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Detection of low levels of baculovirus for outbreak-terminating epizootics in defoliating insects

Spencer Carran, Carlos M. Polivka, Joseph R. Mihaljevic, Greg Dwyer, United States. Forest Service, and Pacific Northwest Research Station (Portland, Or.)
Douglas fir tussock moth, Biological control, and Baculoviruses
Recent empirical and theoretical studies have indicated that epizootics of baculoviruses in defoliating insects may result in the termination of outbreaks starting from lower initial infection rates than previously believed. This suggests that natural epizootics can preempt the need for costly and labor-intensive pest management measures because natural epizootics reduce or end outbreaks before substantial defoliation occurs. Such cases, however, require the ability to detect small amounts of infection at the beginning of the population's life cycle. At hatching, Douglas-fir tussock moth (Orgyia pseudotsugata) larvae become infected by baculoviruses on the surface of their eggs. Prior to the larval season in an outbreak area, egg masses are collected and assayed for the presence of viruses; however, a large number of eggs may need to be sampled to detect low infection rates in which biocontrol measures are not needed. Here we used simulated sampling to detect infection rates ranging from 10-3 to 10-4 and considered whether multiple potential probability distributions of the actual infection rate affected detection. We showed that the level of sampling is considerably higher than in previously published protocols, but that increased effort via either more egg masses sampled (with a fixed number of eggs per egg mass), or more eggs per egg mass sampled without collecting more egg masses, equally improved the accuracy of detecting the virus.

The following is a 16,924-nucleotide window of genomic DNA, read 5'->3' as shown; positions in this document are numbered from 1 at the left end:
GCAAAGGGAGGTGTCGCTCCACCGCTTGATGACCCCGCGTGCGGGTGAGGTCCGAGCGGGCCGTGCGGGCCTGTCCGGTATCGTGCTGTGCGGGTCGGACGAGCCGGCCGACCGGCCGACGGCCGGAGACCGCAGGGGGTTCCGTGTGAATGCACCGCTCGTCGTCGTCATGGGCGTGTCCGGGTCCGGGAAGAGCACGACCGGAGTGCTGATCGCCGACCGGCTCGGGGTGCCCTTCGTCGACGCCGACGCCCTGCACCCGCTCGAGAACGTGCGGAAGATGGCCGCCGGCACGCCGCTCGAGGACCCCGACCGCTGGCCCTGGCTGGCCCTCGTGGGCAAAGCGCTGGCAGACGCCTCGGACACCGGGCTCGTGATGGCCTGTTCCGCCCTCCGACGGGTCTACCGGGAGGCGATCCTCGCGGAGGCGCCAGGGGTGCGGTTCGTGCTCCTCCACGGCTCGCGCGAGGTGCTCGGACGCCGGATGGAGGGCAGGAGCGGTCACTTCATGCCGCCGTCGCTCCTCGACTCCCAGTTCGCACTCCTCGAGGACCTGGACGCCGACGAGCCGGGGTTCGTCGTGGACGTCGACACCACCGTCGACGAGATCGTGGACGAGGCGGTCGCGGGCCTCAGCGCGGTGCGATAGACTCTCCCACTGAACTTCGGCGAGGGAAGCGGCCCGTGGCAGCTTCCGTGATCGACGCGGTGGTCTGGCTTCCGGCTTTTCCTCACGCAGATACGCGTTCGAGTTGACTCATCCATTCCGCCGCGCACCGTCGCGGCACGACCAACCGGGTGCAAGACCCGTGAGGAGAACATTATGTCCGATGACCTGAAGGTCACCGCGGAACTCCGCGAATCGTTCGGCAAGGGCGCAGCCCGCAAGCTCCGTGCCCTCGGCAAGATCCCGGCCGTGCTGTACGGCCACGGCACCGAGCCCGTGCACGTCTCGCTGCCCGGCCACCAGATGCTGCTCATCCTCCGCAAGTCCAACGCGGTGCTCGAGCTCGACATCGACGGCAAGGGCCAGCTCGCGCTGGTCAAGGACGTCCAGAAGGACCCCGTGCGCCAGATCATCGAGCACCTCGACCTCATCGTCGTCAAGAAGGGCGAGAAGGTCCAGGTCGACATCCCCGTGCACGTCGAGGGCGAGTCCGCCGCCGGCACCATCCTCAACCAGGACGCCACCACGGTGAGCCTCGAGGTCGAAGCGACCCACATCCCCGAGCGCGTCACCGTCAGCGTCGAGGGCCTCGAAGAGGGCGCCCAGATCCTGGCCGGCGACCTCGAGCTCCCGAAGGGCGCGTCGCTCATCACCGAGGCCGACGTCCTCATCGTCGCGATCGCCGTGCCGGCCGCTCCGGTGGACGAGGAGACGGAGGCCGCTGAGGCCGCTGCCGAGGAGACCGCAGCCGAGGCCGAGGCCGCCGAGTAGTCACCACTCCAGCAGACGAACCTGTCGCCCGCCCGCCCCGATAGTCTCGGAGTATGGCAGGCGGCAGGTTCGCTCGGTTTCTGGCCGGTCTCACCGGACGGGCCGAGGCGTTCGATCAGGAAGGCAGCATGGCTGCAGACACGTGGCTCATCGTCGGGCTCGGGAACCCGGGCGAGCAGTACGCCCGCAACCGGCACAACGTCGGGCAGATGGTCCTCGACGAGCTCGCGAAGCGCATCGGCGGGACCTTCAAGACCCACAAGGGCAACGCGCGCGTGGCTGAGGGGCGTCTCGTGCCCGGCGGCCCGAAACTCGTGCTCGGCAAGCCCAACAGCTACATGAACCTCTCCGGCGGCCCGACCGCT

1 online resource (14 pages) : illustrations (mostly color).
U.S. Department of Agriculture, Forest Service, Pacific Northwest Research Station
Research note
USDA publications
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